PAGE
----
NEW YORK (CNNMoney.com) -- The U.S. Chamber of Commerce slammed President Obama's economic policies Wednesday, saying administration officials "took their eyes off the ball" and "neglected" to focus on job creation.
A letter posted to the business group's site and a summit with 500 business leaders were the latest moves in an ongoing battle between big business and the Obama administration.
The two are at odds over the best way to keep the recovery from slipping into a double-dip recession. The Chamber believes tax cuts are key to job creation. The Obama administration, however, has focused on stimulus and spending to create jobs.
The Chamber said in its letter that the administration "vilified industries while embarking on an ill-advised course of government expansion, major tax increases, massive deficits and job-destroying regulations."
The letter also included "some different approaches to unlock frozen capital and jolt our economy back to life."
The six suggestions are: create a growth and jobs tax policy; restore fiscal health; expand trade and export-driven jobs; rebuild and expand infrastructure; ease regulatory burdens; and eliminate uncertainty for business owners.
Legislation 'causing uncertainty': In a speech at the jobs summit, Chamber president Tom Donohue focused on what he considers a glut of recent legislation, including financial reform and health reform.
"We must address the cumulative job-killing impact of over-regulation," Donohue said, stressing the uncertainty he considers rampant in U.S. businesses.
Donohue also said lawmakers were "spending at astronomical levels -- we're setting ourselves up to be the next Greece," a reference to the debt crisis plaguing the European nation.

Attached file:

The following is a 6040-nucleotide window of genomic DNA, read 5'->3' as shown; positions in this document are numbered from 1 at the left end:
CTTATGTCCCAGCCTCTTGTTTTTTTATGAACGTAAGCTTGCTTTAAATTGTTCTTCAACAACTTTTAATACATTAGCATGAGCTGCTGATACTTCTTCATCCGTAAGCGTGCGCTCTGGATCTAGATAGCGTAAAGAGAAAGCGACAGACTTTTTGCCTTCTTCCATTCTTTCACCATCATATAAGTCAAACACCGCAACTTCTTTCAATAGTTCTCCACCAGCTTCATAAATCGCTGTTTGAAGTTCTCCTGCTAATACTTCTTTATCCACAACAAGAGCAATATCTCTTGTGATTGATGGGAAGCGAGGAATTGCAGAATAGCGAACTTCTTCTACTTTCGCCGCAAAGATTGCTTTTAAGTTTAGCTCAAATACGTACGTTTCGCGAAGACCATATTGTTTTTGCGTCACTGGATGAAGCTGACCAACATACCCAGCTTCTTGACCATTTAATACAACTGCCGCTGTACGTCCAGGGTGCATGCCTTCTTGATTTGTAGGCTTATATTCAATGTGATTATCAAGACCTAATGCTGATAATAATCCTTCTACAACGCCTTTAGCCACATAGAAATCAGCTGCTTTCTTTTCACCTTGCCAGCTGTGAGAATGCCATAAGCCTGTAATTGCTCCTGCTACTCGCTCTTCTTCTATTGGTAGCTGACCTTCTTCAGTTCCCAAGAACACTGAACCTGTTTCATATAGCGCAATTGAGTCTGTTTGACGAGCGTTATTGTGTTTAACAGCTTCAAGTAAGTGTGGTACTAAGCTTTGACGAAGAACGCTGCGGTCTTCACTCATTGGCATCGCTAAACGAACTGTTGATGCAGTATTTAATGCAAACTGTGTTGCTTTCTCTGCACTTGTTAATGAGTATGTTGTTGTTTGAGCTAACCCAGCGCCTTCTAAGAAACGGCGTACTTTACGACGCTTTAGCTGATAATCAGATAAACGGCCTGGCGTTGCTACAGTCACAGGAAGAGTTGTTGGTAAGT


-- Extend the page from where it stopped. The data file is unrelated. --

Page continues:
Americans for Financial Reform, a group supporting the financial reform bill that the Senate is expected to pass this week, took issue with the Chamber.
"Attempts to kill accountability and transparency for the financial sector should come as no surprise given who pulls the strings for the Chamber: Wall Street," the group said in a statement.
Separately, in its latest stimulus report, the White House's Council of Economic Advisers said stimulus has already fueled about 3 million jobs. That's in line with earlier ongoing predictions from Christina Romer, chairwoman of the council.
But in January 2009, Romer predicted the stimulus package - then just a proposal from the new administration - would keep the unemployment rate around 7% at the end of 2010.
A Labor Department report earlier this month said the American economy shed 125,000 jobs in June. More than 8 million jobs have been lost since the start of the recession.
Meanwhile, the Federal Reserve's latest economic forecast was more pessimistic when on Wednesday it issued the minutes of its June meeting. The Fed now predicts the unemployment rate would be between 9.2% to 9.5% this year, slightly higher than previous estimates.
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